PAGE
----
(French original version) The most important French mobilization since the Liberation, can Sunday’s Unity March be considered a «magnificent enthusiasm» of a people who lift up their head in the face of barbarism? I would like to believe it. But the extreme confusion which characterizes the «Republican» reading of the Charlie affair only deepens my sadness and anxiety. I could be wrong, but I feel that this apparent victory is a signature of our most certain defeat.
On Wednesday, 7th January, I learn about the Charlie killings, in central Paris. After the moment of stupor passed away, my mind associated on its own the caricatures of Muhammad to the attacks. Then I hear on the radio the four names of the caricaturists: Cabu, Wolinski, Charb, Tignous. Sadness and anger came over me, as I know these names, I see their drawings. The victims are not anonymous, but pleasant leading figures, well known by the general audience, two of whom since the 1960s.
Four names which change everything. Unfortunately, I am unable to recall the names of the anonymous victims taken hostage at Vincennes, even though only recently. The attack on Charlie-Hebdo is a sign of a change in the daunting strategy of jihadists. Despite the horror of the killings perpetuated by Mohammed Merah (7 dead in March 2012) or by Mehdi Nemmouche (4 dead in May 2014), these attacks had been lined up in a long list of terrorist crimes which did not provoke such strong an emotion as the one felt today.
Since the reactions triggered last summer by James Foley’s execution, Journalists have become intended targets of jihadists. In addition to the symbolic reading of attacks, very clear since September 11, a new option is superimposed, one which consists of deliberately targeting the Press to increase the impact of attacks. According to this very Mac-Luhanian grid where the Media is confused with the message, a natural reflex of the victims’ colleagues and friends being that of granting more importance to the event in the case of anonymous victims, media amplification becomes much higher when Journalists are affected.
The efficiency of this strategy has been confirmed on 11th January. If 4 million French took to the streets, it’s because the attack targeted the Press, a flagship institution of democracy, and because of the tremendous emotion aroused by the murder of these well-known and loved figures.
«I am Charlie» is a sign of a large majority of the general audience’s way of identifying themselves with the victims. In order to reach this level of empathy, a notorious social capital and endearment were needed, which could only be amassed by the caricaturists of a school-boyish, non-violent satire weekly.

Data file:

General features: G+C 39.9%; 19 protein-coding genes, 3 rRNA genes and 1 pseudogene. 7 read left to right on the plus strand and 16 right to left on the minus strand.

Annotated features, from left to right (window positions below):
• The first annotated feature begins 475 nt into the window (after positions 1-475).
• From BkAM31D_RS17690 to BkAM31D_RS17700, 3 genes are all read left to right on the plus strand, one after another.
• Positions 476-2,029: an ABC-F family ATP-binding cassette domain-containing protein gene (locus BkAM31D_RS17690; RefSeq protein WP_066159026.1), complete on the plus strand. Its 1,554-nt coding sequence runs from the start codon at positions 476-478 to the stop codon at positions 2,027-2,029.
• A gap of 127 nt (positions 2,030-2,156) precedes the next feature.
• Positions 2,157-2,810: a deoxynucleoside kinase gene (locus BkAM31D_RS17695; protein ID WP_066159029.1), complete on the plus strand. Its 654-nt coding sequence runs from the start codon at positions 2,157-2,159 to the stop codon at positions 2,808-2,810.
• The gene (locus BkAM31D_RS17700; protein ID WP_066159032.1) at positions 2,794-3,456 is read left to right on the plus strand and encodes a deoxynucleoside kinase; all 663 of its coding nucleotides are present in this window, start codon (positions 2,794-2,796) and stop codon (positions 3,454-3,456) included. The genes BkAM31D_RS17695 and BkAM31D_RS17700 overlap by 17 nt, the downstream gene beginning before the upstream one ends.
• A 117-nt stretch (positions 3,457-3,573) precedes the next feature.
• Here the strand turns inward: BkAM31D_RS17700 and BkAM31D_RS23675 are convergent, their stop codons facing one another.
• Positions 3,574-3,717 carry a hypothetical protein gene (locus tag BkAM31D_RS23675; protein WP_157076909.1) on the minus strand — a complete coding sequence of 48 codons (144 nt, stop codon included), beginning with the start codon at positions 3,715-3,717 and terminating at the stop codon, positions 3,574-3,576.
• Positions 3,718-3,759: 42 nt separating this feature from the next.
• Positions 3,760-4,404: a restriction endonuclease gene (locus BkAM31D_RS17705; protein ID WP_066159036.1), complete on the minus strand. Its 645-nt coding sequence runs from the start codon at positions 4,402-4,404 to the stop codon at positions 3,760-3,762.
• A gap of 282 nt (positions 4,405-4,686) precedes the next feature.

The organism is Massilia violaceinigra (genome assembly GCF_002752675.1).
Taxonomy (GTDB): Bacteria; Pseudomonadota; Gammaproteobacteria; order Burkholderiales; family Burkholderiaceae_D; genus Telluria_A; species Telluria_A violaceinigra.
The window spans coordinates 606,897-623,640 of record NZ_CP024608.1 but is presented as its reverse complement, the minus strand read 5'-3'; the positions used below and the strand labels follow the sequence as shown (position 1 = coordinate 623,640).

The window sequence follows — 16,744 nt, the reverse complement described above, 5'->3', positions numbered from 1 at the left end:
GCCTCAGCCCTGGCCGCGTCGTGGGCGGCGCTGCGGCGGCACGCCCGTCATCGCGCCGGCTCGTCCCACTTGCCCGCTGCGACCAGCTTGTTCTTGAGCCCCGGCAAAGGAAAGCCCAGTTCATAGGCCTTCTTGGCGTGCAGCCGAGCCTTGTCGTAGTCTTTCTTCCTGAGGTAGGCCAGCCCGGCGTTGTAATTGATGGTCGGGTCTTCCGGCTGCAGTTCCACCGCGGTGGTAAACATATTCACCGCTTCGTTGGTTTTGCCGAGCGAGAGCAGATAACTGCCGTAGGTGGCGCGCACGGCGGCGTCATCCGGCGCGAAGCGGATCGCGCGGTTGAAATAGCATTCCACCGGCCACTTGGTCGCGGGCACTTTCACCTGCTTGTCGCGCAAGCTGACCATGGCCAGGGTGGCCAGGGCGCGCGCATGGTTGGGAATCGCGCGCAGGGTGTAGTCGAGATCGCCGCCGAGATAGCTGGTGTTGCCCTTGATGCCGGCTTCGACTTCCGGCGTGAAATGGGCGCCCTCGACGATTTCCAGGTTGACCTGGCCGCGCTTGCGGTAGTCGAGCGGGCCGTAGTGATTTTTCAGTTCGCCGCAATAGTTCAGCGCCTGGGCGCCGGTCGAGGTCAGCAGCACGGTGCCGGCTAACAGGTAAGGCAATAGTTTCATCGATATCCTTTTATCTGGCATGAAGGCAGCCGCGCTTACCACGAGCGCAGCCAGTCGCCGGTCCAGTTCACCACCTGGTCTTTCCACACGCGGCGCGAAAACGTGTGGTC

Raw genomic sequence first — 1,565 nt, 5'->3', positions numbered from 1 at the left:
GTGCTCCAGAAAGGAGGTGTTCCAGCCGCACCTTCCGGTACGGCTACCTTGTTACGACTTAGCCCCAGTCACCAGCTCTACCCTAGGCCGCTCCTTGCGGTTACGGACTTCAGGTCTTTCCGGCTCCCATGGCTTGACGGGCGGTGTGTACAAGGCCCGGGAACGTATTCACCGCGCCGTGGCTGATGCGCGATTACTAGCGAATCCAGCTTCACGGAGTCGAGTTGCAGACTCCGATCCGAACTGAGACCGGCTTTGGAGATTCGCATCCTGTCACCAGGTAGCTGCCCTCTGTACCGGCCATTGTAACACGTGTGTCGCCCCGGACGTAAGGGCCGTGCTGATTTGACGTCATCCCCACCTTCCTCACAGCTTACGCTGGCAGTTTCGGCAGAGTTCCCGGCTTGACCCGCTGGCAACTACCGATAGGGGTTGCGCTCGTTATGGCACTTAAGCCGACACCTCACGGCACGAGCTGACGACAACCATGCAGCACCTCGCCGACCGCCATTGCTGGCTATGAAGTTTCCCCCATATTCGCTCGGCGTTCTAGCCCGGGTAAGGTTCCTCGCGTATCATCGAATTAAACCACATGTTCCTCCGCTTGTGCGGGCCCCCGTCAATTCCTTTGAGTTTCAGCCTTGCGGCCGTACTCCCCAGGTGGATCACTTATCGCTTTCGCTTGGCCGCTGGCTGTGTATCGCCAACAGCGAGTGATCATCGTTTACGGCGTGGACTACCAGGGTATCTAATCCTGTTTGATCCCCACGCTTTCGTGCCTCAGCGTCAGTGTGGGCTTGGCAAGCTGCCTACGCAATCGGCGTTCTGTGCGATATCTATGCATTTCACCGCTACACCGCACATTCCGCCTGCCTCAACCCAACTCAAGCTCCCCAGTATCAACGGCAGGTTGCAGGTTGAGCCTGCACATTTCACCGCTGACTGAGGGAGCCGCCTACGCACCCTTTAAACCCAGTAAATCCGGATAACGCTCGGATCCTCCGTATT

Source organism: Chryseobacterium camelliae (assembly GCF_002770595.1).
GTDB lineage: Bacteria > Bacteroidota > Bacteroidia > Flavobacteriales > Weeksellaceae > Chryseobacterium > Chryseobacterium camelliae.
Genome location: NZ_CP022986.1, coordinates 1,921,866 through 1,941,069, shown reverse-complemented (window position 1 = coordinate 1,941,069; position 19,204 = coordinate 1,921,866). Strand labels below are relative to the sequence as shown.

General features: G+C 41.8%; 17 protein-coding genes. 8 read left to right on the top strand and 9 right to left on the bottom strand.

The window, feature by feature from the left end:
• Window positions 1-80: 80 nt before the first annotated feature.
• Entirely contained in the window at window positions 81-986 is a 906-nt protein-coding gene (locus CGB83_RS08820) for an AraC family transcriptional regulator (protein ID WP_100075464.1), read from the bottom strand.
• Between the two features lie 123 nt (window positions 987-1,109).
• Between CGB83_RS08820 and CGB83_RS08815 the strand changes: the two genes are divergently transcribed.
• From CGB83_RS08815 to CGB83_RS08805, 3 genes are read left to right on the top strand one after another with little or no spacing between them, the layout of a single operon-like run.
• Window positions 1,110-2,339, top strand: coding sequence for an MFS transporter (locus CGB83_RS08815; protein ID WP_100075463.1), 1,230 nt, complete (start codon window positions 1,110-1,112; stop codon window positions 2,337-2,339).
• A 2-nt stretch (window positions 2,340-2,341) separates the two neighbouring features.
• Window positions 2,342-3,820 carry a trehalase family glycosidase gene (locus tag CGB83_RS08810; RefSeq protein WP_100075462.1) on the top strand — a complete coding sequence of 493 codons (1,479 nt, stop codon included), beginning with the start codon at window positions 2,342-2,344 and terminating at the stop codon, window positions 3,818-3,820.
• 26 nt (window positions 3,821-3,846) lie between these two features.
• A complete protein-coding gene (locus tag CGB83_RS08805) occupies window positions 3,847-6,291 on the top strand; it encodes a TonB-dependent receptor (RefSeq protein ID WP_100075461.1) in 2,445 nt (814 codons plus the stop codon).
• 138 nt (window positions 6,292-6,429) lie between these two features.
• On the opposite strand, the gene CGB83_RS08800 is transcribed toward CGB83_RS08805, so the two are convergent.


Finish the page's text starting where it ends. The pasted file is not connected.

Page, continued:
The effects of this trap are catastrophic. Even as the French society slips gradually into an anomie, characteristic of the end of a system, exactly as the September 11 galvanized the American Nation, the «Voltaire’s country» no longer finds sense of a community, except in the face of terrorist adversity. As Daniel Schneidermann wrote, «She was shaking, France. We no longer knew very well why continue loving her. Since, the day before yesterday, it seems that we are beginning to re-comprehend what we have to defend».
We do not know what we have to do together, but we know against whom. Previous gathering of an equal magnitude was one held on 1st May 2002 against Jean-Marie Le Pen, which was also organized as a “Sacred Union” against an enemy of the Republic, bringing together more people than any other cause.
No coincidence that today we find the same image in the headlines, one of an exalted academic art, based on the allegory of institutions petrified in a motionless expression. Welded by fear, grief and anger, the community rallied against the enemy is deeply regressive. This community cradles itself in symbols to appear to rediscover a history in which it has long ceased to believe. The very next day after 11th January, we found that this Republican Mythography first meant a return to fundamentals: return of authority, triumph of repression, dithyrambics editorialists, even Sarkozy’s antics, not a single nail was spared to the coffin of intelligence.
But the worst is yet to come. For despite the call of the moderates to avoid amalgams, it is the entire Right, wedged on the starting-blocks of Islamophobia, which has rushed on to the boulevard of the “war of civilizations” and the denunciation of the enemy within. Useless to try to remember that jihadism represents Islam as much in the least as the National Front represents the entire France. The identitaire grid, the same to which Charlie’s cartoons yielded and which painted terrorism under the colors of religion, is just too simple to fail to convince fools.
Have the terrorists won? If one goes through the list compiled by Dominique Bouiller of the motives which drive radicalization and which link up to the ills of our society, we realize that nothing essential will change and that nothing can protect us from crimes which result from our own errors and confusions. Like the American society after the September 11, the horizon post-Charlie is dark. After the moment of communion, no concrete evidence allows, for the moment, to believe that the worst choices will not be the ones selected.
(English translation by Fatima Aziz)